Steve Schwartzman

      May 6, 2021 at 6:34 PM

  7. Good spotting! 🙂


    May 6, 2021 at 9:29 AM

  8. Beautiful colours!

  9. Wow–what a critter! He/she/it/they/them is very beautiful!


    May 6, 2021 at 12:11 PM

    • What a critter indeed. How had I missed seeing one all these years? I made up for it by finding another one this morning at Inks Lake.

      Steve Schwartzman

      May 6, 2021 at 6:40 PM

  10. A realy colorful guy it is 🙂


    May 6, 2021 at 12:55 PM

  11. Very snappy dresser, and looks comfortable posing for the camera. What a great color.

    Robert Parker

    May 6, 2021 at 1:27 PM

    • A snappier dresser than I’ll ever be. Fortunately almost all my time posing is behind the camera.

      Steve Schwartzman

      May 6, 2021 at 6:42 PM

  12. A beauty indeed – wish we had some of those here…


    May 6, 2021 at 3:46 PM

  13. Fantastic Steve! I’ve shared on twitter at https://twitter.com/ExploringColour/status/1390462823340265479 and I found a lovely web page with extra info and a neat pic – shows bright orange right down the underside of the neck! At: https://www.wildlifedepartment.com/wildlife/nongamespecies/reptiles/eastern-collared-lizard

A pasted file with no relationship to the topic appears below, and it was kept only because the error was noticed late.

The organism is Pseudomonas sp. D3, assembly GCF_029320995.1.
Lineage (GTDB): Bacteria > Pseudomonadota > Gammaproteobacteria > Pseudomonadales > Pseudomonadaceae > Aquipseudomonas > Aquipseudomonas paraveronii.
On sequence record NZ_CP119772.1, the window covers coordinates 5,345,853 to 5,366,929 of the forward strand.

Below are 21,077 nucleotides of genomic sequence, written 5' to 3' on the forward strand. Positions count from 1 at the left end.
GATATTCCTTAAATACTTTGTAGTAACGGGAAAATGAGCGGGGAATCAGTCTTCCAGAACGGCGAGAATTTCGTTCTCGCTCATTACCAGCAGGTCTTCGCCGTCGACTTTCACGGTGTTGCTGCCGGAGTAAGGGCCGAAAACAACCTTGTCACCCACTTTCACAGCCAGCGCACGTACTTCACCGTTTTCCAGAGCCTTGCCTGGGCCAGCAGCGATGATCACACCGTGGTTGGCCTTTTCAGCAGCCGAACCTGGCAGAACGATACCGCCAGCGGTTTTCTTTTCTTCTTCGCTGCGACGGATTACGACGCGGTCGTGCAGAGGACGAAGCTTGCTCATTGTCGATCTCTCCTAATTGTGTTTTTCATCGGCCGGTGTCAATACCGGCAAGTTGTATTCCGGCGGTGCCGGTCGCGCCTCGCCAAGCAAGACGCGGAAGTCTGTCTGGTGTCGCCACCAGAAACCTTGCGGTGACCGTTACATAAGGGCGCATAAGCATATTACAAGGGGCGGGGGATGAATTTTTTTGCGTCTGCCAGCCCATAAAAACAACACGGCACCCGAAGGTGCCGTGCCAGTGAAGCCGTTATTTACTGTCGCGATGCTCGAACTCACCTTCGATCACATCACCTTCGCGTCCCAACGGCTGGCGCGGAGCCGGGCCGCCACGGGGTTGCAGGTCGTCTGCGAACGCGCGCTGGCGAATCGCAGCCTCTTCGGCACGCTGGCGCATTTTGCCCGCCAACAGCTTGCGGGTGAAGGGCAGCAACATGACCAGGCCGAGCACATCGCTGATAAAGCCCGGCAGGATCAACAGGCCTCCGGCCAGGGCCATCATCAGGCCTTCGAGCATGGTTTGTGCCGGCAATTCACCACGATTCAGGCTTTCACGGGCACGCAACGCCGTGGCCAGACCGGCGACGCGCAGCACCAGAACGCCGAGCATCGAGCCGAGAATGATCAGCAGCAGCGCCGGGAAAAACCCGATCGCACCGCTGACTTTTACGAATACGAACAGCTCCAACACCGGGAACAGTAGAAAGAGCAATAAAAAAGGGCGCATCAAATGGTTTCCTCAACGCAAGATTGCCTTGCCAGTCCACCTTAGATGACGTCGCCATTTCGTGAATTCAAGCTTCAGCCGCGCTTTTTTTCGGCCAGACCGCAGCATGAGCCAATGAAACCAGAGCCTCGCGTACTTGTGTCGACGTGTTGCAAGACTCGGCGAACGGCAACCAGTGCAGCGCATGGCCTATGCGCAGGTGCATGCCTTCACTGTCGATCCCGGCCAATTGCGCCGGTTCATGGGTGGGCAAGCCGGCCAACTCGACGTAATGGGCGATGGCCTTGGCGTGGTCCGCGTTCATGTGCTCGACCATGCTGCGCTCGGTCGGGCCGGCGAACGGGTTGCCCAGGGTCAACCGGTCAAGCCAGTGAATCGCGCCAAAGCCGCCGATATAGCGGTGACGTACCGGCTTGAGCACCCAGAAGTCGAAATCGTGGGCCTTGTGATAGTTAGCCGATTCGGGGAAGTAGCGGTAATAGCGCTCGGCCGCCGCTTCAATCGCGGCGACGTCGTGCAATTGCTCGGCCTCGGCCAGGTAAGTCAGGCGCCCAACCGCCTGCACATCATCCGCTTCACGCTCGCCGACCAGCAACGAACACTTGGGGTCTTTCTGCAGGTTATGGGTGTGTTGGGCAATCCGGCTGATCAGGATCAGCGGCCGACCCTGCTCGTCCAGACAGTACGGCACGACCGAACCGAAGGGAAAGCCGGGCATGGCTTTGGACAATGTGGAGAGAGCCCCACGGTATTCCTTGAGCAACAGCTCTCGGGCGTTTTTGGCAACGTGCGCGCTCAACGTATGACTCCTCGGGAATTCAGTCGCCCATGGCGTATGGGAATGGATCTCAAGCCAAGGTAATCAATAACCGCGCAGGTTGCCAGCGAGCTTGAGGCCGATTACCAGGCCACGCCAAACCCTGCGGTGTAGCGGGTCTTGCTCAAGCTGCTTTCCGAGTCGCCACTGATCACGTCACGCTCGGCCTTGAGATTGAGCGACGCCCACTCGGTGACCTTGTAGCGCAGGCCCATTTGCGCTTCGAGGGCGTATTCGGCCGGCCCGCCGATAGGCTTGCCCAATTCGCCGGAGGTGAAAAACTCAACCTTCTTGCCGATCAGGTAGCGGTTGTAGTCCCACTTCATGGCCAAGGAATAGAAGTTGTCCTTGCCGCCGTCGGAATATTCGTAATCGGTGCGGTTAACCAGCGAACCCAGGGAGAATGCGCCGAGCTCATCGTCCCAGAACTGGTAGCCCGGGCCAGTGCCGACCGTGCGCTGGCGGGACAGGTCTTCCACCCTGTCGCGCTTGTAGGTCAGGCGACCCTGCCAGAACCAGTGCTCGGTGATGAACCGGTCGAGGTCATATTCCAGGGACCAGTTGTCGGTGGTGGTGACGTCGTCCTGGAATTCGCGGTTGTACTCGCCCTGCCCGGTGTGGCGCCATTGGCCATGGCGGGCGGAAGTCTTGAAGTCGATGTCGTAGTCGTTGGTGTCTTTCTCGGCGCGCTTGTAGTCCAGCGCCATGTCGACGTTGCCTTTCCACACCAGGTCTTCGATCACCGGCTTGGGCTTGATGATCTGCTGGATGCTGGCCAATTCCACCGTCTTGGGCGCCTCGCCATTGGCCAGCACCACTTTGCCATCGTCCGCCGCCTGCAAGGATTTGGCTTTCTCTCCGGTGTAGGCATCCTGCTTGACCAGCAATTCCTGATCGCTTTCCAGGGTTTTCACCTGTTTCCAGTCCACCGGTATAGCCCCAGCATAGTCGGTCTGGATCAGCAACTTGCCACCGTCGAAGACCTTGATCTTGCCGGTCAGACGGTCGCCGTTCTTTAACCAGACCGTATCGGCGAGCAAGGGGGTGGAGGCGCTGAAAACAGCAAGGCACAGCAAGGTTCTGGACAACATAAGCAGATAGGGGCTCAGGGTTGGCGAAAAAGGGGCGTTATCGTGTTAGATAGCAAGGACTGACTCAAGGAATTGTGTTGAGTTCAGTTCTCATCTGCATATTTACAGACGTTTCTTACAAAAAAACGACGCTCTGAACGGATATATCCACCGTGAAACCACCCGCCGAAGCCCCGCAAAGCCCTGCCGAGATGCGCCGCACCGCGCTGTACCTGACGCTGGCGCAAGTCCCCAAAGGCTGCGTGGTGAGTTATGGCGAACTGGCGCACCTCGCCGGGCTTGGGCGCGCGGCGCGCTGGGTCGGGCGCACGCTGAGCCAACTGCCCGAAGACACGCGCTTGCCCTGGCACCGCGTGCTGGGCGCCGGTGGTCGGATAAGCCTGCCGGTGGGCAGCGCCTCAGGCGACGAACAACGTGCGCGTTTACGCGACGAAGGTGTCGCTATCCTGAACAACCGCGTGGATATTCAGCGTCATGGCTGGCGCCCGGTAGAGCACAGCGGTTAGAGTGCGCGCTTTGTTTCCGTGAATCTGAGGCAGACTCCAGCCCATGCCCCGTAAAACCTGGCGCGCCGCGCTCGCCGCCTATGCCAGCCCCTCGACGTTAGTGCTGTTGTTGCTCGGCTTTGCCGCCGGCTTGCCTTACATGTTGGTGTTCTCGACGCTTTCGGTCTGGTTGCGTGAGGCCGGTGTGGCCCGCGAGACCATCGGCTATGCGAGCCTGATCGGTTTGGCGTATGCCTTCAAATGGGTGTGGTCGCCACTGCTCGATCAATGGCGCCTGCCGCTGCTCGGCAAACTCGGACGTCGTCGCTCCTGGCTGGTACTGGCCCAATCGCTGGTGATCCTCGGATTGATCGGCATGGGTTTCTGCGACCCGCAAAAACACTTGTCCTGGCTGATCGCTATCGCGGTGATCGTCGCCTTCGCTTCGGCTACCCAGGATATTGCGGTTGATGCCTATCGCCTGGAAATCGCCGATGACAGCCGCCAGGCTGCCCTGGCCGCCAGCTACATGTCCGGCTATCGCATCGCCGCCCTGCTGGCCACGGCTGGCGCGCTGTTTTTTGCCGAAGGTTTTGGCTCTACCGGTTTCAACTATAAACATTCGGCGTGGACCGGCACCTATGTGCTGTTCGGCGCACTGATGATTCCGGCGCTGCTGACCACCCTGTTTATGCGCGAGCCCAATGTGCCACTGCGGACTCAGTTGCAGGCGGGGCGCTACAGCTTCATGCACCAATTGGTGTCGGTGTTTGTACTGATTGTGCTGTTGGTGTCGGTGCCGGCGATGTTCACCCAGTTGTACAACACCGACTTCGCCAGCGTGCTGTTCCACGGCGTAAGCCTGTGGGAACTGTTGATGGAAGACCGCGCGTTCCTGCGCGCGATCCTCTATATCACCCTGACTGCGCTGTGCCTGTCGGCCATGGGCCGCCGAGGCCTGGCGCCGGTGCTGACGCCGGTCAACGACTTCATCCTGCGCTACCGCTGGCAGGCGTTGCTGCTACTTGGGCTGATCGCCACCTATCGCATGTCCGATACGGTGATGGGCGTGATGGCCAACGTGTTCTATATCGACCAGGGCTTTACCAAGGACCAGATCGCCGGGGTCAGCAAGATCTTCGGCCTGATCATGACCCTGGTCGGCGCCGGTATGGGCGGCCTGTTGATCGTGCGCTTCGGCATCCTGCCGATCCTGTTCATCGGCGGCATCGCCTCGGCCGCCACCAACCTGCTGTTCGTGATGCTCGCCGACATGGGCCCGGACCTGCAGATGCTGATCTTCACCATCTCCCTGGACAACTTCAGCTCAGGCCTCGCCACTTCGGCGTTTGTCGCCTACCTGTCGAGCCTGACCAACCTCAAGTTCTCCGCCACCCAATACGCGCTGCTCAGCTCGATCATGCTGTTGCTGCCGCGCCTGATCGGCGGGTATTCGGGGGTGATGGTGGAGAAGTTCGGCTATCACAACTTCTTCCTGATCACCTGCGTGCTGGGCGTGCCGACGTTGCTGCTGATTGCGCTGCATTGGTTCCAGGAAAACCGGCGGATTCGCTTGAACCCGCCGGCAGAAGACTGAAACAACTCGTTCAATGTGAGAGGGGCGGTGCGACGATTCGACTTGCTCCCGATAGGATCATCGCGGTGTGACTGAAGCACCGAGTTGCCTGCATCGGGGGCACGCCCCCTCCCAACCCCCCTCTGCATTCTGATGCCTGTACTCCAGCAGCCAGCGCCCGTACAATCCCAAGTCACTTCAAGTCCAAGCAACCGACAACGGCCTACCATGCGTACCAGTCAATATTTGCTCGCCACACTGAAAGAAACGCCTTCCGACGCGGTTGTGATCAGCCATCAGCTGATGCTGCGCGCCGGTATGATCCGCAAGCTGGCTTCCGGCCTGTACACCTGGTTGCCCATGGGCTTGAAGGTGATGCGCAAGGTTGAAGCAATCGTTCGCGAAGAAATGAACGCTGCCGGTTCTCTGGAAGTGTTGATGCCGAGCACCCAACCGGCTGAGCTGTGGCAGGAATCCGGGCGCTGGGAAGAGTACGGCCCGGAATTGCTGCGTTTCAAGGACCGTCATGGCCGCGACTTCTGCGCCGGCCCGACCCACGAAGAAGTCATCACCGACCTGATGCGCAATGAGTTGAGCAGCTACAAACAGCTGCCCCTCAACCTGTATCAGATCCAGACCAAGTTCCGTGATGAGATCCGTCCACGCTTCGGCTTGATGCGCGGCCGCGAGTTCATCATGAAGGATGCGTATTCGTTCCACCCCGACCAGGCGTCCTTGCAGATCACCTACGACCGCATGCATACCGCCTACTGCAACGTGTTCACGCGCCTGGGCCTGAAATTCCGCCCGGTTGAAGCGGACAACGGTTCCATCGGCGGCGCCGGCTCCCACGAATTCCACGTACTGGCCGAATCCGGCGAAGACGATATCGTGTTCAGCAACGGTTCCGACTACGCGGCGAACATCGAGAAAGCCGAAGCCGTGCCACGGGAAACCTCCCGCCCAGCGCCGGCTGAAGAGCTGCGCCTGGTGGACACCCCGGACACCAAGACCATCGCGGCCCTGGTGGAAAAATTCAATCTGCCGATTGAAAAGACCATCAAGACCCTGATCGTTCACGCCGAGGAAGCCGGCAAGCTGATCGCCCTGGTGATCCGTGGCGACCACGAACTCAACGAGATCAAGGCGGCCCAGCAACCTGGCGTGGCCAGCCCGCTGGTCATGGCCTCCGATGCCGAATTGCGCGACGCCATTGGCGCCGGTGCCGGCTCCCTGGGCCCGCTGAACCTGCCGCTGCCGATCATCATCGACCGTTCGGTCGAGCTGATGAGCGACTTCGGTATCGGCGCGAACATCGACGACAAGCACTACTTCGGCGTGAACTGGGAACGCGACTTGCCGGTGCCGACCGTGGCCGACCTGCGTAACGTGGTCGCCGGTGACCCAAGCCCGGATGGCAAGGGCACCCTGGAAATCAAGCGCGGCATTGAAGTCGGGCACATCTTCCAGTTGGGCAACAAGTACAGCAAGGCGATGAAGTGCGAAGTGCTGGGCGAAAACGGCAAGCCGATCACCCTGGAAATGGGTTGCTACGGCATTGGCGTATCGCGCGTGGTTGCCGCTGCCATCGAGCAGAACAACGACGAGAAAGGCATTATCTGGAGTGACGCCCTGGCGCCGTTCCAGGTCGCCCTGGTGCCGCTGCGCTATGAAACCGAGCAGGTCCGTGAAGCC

Ms. Liz

    May 6, 2021 at 7:30 PM

    • Thanks for disseminating this post, Liz. An earlier commenter from Oklahoma mentioned the name mountain boomer, and the page in your second link mentions that this species is the Oklahoma state lizard. It’s easy to see why the lizard’s colors would have won it that honorary place. The orange head in the photograph there is quite something, a great contrast to the mostly blue body. I’m so unfamiliar with this lizard that I don’t know if an individual’s head color changes with age or if there’s a natural variation in head color across the species.

      Steve Schwartzman

      May 6, 2021 at 9:06 PM

  14. A turquoise beauty – well caught, Steve!

    Eliza Waters

    May 6, 2021 at 7:40 PM

    • Good for you for identifying the color as turquoise. Imagine one of these lizards camouflaged on actual turquoise.

      Steve Schwartzman

      May 6, 2021 at 9:08 PM

  15. ‘It and I’ sounds strange? I suppose so. I often refer to trees that I work with as ‘he’. I do not know why. Perhaps it is because that is how the Italian, French and Spanish languages work. Clients find it amusing.


    May 6, 2021 at 7:51 PM

    • If you ever visit Portugal or Brazil you’ll have to start saying ‘she’ because árvore is feminine in Portuguese. If you visit Russia you’ll have to say, like most English speakers, ‘it’ because Russian дерево is neuter.

      Steve Schwartzman

      May 6, 2021 at 9:19 PM